Diana Lee releases debut jazz album “Mentor,” thanks her teachers by making the music her own
By Matt Marn
So often someone comes into our lives to help teach us something that shapes our lives forever, and so often we never get to thank them. Phoenix singer Diana Lee has managed to pay homage to her mentors, and in a big way.
Lee has recently released her debut jazz album, Mentor, in which she paid tribute to all the great musicians around the Valley who helped her grow into the great performer she is today.
“I can’t explain it to you – to have these amazing people in my life at those exact times,” Lee said of her many instructors and mentors. “I remember their names, what they taught me… It was huge to be able to say thank you. Art is very difficult. Music is very difficult. Somebody should say thank you. I really am so happy, so glad I got this opportunity to thank these people, these guides.”
Lee held an album release party at the Nash, the place to go for great jazz in Phoenix. She took the stage with a number of jazz legends from the area, many of whom had taken Lee under their wing as her career first started to take hold.
The Nash started filling up very early for the release show, ‘Reserved’ signs covering half the tables. With more than 15 minutes left, an announcement is made that the venue is sold out, and to please make sure every seat is available.
The band, at first without Lee, began performing a jazz classic, “All Blues.” Soon Lee emerges from one of the wings, and jumps straight into the song’s vocals. The crowd cheers – some even stand – excited to hear this fantastic vocalist at the release of her debut jazz album.
As the concert progresses, she elaborates to the sold-out crowd the significance behind each song she performs from her album. It shows how motivated, how invested she is when it comes to her music. And it shows how grateful she is to her mentors who have helped her along the way.
Lee introduces jazz great Charles Lewis, who has served as one such mentor. As he sits down at the piano beside her, she tells the audience their next number will be Billie Holiday’s “God Bless the Child.” Before they began the slow, soulful song, Lee explained how much the powerful words meant to her.
“Charles introduced me to Billie Holiday, and this song,” she said. “But he wasn’t telling me to learn the song… he was telling me to live the song.”
As Lee sang the words, the crowd was clearly moved by the rendition, just as much as the performer. As the song ends and the crowd cheers, it seems as if Lee takes an extra moment to collect herself once more. And it is not hard to see the same effect all around the room.
As Lee performs songs from her album, occasionally welcoming to the stage other jazz icons who helped her learn and live that song, she truly gave each number all she had. And explaining the meaning, letting the crowd into her life in that personal of a way, left everyone in the room in tears.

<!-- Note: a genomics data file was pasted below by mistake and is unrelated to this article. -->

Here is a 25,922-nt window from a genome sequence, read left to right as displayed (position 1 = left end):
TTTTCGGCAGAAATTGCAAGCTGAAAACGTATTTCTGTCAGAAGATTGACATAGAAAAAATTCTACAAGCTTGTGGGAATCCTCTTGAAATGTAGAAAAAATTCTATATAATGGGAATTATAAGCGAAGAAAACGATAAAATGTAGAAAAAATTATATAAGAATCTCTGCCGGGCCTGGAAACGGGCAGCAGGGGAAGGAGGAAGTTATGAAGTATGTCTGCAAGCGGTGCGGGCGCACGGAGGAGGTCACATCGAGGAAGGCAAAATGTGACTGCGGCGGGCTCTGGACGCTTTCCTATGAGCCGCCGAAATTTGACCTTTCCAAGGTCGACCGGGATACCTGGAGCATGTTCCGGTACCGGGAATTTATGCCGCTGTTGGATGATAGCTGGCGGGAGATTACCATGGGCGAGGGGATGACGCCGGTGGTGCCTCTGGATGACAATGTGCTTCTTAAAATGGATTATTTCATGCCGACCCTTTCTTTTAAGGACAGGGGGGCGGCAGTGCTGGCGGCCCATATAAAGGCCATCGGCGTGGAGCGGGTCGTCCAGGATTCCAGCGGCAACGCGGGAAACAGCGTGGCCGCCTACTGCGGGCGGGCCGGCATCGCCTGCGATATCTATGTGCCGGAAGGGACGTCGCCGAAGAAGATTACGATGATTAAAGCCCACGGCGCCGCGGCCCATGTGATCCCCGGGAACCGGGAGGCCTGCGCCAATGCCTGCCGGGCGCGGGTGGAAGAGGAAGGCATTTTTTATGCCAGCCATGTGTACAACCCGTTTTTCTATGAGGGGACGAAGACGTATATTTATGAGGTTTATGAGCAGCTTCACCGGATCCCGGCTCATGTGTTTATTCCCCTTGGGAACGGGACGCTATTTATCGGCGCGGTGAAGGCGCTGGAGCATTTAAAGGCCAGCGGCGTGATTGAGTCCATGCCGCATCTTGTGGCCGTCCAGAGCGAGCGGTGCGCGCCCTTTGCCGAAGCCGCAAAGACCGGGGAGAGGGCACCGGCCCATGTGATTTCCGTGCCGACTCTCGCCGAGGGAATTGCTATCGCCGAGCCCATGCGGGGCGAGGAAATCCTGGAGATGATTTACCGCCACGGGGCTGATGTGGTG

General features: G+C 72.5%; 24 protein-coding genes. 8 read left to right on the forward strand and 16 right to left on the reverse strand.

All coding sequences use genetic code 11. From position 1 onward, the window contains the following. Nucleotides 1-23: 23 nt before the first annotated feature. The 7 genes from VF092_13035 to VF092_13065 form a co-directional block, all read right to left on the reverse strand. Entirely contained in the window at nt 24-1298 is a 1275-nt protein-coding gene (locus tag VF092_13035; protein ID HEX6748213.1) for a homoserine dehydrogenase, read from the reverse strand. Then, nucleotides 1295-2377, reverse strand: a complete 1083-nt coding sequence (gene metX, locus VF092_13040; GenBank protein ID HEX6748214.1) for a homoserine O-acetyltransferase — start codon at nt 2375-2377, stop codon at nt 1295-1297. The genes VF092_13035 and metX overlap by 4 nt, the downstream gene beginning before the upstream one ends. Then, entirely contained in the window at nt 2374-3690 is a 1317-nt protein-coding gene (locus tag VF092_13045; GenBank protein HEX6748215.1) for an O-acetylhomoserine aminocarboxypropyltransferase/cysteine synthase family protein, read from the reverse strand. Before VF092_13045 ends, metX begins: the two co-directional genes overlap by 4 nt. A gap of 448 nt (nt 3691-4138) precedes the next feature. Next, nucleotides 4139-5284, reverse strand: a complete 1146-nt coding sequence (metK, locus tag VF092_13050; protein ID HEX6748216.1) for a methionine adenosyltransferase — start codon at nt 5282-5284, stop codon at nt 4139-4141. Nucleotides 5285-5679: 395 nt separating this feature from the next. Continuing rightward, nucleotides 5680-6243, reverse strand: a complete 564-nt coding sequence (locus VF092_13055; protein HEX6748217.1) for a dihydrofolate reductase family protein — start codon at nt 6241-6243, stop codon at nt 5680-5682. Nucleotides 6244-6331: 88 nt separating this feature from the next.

After the concert, Lee said she was thrilled with the turnout, as well as the show of support for her music.
“It really does mean a lot,” she said. “Everybody’s got their mentors through life; it was the least I could do to pay homage to mine.”
She looked back on an old memory, when she was a child in school and sang “Noel” at a Christmas concert for fellow students and their families. Like that night at the Nash, she left everyone in tears. Ever since then, she knew what she was destined to do.
“I remember saying to myself, ‘If I can make people feel this kind of emotion, this is what I’m supposed to do,’” Lee said.
Since that revelation, Lee has traveled around the world, including touring as a singer with R&B group Sister Sledge. She was amazed that no matter where she was when she traveled abroad, she may not know the region, or even the language, but once the music starts, all the rest fades away.
“All over the world, the one thing about music is it is universal – it has no barrier,” Lee said. “What’s cool about that is no matter where you go, you have this. You can go anywhere in the world, and as long as you know what you’re doing, you can make something fantastic. There’s nothing like it.”
Lee said the greatest thing about performing is when you hear – and learn from – a special artist, and they leave a strong, lifelong impact on you… and on your music. And the real beauty, she said, was when you take all the pieces people have helped you with, and make it your own, something new.
“It’s almost like a fingerprint – one note, played by one person, and you know it’s them,” she said. “You can tell. That’s art. That’s when it becomes art. It’s all of these people that have this signature. Then, you take a piece of that, you digest it, internalize it, and add it to your own palette, and make it your own when you turn around and perform.”
Visit Diana Lee’s website for more info and concert calender.